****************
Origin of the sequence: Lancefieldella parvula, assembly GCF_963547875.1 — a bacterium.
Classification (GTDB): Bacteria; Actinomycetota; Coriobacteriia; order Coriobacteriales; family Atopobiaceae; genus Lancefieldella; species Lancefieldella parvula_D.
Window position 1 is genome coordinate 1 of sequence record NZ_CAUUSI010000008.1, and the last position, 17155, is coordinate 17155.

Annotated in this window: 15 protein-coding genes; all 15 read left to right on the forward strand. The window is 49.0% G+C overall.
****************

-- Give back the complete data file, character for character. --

Origin of the sequence: Lancefieldella parvula, assembly GCF_963547875.1 — a bacterium.
Classification (GTDB): Bacteria; Actinomycetota; Coriobacteriia; order Coriobacteriales; family Atopobiaceae; genus Lancefieldella; species Lancefieldella parvula_D.
Window position 1 is genome coordinate 1 of sequence record NZ_CAUUSI010000008.1, and the last position, 17155, is coordinate 17155.

Annotated in this window: 15 protein-coding genes; all 15 read left to right on the forward strand. The window is 49.0% G+C overall.